A strong foundation in research and the scientific method is a cornerstone of academic neurology. Every UF Neurology resident is encouraged to engage in research as part of their educational experience, and residents may spend up to several months of elective time working on research. Our faculty are always excited to assist residents with any scholarly activity! In addition, a dedicated research track is available for those who plan a career significantly focused on basic or clinical research.
Longitudinal Research Project. Each resident is expected to complete and present at least one research project before graduation. Research is supervised by a faculty member chosen by the resident. An annual Research Blitz is presented in the fall, during which all departmental faculty members present their ongoing research projects. Residents are also encouraged to design their own projects. Dr. Leo Almeida, Associate Program Director of Research, works with the residents to select mentors, design projects, submit IRBs, and analyze data. PGY4 residents present their completed projects during Grand Rounds in May or June prior to graduation.
Examples of longitudinal research projects include the following:
- Clinical research
- Basic and translational science
- Outcomes and health care utilization research
- Medical education research
- Clinical case presentation with review of the literature
The timeframe for the longitudinal research experience is as follows:
- Identify a faculty mentor and meet to discuss possible projects
- Inform the program director of your project and mentor
- Design research question and methodology
- Discuss the specifics of your research hypothesis and methodology with your faculty mentor and Dr. Almeida before beginning the project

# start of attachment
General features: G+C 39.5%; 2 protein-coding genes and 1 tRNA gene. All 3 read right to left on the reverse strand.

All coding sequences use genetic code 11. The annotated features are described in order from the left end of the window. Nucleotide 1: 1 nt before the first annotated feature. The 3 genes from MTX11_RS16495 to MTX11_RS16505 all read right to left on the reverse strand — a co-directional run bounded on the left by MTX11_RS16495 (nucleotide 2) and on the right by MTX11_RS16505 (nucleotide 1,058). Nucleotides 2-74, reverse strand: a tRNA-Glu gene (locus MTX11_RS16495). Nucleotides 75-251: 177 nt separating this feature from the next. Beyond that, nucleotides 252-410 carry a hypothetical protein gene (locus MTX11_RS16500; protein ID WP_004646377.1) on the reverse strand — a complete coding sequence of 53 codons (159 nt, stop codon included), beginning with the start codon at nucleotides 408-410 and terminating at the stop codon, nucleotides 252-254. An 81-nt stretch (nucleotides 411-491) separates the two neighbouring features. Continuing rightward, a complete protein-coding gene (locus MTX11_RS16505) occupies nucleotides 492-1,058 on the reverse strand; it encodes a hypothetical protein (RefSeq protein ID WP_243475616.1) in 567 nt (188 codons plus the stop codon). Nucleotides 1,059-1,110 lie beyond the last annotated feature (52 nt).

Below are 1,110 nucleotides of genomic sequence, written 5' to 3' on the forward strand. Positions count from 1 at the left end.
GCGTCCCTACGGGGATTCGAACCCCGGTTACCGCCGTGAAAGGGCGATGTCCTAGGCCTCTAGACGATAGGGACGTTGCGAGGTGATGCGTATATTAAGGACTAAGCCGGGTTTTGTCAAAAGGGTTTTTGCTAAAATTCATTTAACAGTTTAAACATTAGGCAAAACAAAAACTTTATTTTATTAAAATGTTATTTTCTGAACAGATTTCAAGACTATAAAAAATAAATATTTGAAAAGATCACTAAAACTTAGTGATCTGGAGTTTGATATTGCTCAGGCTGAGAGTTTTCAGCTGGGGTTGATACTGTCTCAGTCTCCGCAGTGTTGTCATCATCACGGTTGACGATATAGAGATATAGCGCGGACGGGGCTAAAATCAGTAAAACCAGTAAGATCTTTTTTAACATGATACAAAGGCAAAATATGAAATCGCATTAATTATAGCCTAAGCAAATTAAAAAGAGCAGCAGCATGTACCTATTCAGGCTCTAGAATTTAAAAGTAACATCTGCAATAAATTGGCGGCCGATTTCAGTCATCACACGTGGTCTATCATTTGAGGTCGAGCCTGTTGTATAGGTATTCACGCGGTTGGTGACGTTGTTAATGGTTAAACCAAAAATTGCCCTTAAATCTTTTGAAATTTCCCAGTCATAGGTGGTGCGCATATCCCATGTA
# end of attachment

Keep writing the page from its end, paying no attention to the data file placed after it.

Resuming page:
- Submit IRB
- Begin collecting data
- Collect and analyze data
- Submit abstract to national meeting
- Present completed project to the department during Research Day or Grand Rounds in June
Neurology Research Day. A departmental Neurology Research Day is held annually each spring to highlight the research accomplishments of the departmental faculty, fellows, and residents. All PGY2 – PGY4 residents are expected to present either an oral platform or poster. Residents may choose to share an aspect of their longitudinal research project, a case report, or the equivalent. Prizes are awarded for the best clinical and basic science posters.
Conference presentations. The department strongly encourages additional resident research presentations at national and regional conferences. Many residents submit abstracts to the American Academy of Neurology, the American Neurological Association, the Florida Society for Neuroscience, or neurology subspecialty meetings. All residents receive a yearly educational stipend that can be used for conference travel, and additional departmental funding is provided to those with accepted first-author presentations.
There are also opportunities for local presentations. For example, the vascular neurology division holds an annual CME conference for area physicians, at which many residents choose to present a stroke-themed poster. Senior residents present a 1-hour lecture annually during the Neurology Department Grand Rounds under the guidance of Dr. Christopher Robinson.
Other scholarly activity. Throughout the residency, residents are strongly encouraged to write up interesting patients as case reports or case series. This experience is valuable, as it allows residents to carefully review a subject, learn how to evaluate the clinical literature, and enhance their writing skills under faculty guidance.
Quality improvement. All residents engage in an overall culture of patient safety through the departmental peer review process, resident M&M conferences, and submission of hospital patient-safety reports. Residents perform an annual Quality Improvement project in which they are divided into teams of junior and senior residents to address a quality improvement opportunity of particular interest to them, under the guidance of Dr. Katharina Busl (Neurology Physician Director of Quality [PDQ]) and Dr. Jacqueline Baron-Lee (Neuromedicine Interdisciplinary Clinical and Academic Program [NICAP] Director of Quality). It is expected that each team undergo at least one “Plan-Do-Study-Act” (PDSA) cycle per year. Quality improvement projects may be presented to the departmental faculty in the spring, as well as during the UF Patient Safety and Quality Week held annually each March. In addition, residents are strongly encouraged to become involved in departmental, NICAP, and UF quality improvement committees.